Since J&K has been under the bureaucracy’s authority for the past few years, it is a living example of how bureaucratic setups are always harmful in the long term. A system, where decisions are made by babus, and a system, where decisions are made in accordance with people’s preferences, differ significantly from one another. In a system where there is no elected government, the decisions made by the authorities do not reflect the wishes of the populace; rather, they are made according to the opinions of those in high positions.
Depriving the people of a popularly elected Government is a violation of the democratic rights which are guaranteed under the constitution of India and what is happening with the people of J&K is exactly the same: a violation of the constitutional right.
There are cries and screams of people echoing around who are seeking to have a democratic government which could listen to their issues and take steps to address the same, but those cries and screams are in a vacuum where they do not reach anywhere.
The government provided a timeline for the holding of elections and the restoration of the statehood that had been lost following the repeal of Article 370 in Au- gust 2019.
The Government had previously stated that delimitation would take place first, followed by the elections , but after some adjustments, it was stated that the process of holding elections would begin after delimitation and the completion of the draft electoral rolls.
As of now, delimitation has been completed including the draft electoral rolls, but the Government has not talked about holding elections, let alone setting the process for the same, moving. Delaying assembly elections in J&K despite repeated promises is a sheer injustice to the people because: under the current set-up, they don’t see themselves being represented on any front.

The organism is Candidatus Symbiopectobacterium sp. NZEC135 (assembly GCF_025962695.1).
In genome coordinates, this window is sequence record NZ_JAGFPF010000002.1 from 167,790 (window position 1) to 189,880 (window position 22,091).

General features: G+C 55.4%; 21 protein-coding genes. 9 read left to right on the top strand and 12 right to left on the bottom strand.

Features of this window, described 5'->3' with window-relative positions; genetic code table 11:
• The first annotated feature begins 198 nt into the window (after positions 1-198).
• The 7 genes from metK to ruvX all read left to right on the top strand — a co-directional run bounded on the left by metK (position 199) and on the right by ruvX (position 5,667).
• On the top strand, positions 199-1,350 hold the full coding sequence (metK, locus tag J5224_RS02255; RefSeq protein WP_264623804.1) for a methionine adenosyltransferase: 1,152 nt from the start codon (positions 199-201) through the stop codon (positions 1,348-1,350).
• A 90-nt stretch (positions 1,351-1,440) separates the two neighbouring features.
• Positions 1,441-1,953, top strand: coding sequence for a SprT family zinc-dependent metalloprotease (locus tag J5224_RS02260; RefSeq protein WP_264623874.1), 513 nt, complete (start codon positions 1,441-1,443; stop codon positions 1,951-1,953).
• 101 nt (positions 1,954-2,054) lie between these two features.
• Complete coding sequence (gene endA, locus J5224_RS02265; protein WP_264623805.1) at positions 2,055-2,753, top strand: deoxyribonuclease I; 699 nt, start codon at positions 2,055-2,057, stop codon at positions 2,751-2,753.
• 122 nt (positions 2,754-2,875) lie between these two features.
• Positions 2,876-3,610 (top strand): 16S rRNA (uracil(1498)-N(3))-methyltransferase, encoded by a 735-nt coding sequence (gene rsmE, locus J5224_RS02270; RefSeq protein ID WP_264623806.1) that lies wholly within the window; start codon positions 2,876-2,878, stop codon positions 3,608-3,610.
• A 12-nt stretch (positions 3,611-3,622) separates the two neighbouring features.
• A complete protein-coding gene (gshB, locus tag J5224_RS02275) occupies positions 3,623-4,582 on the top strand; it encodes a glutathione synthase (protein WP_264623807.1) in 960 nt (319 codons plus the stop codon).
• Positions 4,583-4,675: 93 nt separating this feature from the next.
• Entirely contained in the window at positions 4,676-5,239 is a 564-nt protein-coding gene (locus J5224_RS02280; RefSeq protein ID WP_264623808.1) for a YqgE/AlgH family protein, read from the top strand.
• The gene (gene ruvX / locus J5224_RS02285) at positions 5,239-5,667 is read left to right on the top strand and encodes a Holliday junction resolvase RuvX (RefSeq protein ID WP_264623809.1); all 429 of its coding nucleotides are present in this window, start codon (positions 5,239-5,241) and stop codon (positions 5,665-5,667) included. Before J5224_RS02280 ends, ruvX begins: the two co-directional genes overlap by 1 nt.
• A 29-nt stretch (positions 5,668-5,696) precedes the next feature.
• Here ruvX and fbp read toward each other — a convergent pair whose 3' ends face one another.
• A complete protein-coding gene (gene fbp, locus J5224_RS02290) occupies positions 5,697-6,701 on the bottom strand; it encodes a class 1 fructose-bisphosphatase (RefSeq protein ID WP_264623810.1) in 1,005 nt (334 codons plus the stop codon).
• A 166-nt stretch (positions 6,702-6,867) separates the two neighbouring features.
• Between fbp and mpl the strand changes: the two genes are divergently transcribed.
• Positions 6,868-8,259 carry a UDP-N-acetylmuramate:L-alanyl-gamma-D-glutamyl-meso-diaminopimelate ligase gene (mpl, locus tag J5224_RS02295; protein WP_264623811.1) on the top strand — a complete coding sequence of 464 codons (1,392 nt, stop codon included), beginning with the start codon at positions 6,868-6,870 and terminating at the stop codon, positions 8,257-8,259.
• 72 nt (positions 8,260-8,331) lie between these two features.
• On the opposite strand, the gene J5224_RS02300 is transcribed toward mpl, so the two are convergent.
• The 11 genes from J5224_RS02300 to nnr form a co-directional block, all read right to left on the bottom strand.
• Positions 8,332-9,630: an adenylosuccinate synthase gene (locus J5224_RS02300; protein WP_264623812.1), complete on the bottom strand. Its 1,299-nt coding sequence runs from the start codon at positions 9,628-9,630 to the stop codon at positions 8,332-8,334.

They see the process of decision-making going from top to bottom, rather than going from bottom to top. They are unable to hear a voice speaking for them, advocating for them, and resolving their challenges and problems.
They keep waiting for high-chaired officer led darbars to be convened so that they might have their complaints heard. They are fully aware of the futility of their appeals and petitions. They still yearn for people to serve in the government they choose, but they can clearly see that the current system is preventing that from happening.
Why is the government delaying the announcement of assembly elections in J&K? Why does it use delay tactics and deny the populace its right to a government chosen by them? The people of J&K deserve some relief by having a Government which represents them rather than having babus—who do not even speak the same language—speak and decide on their behalf.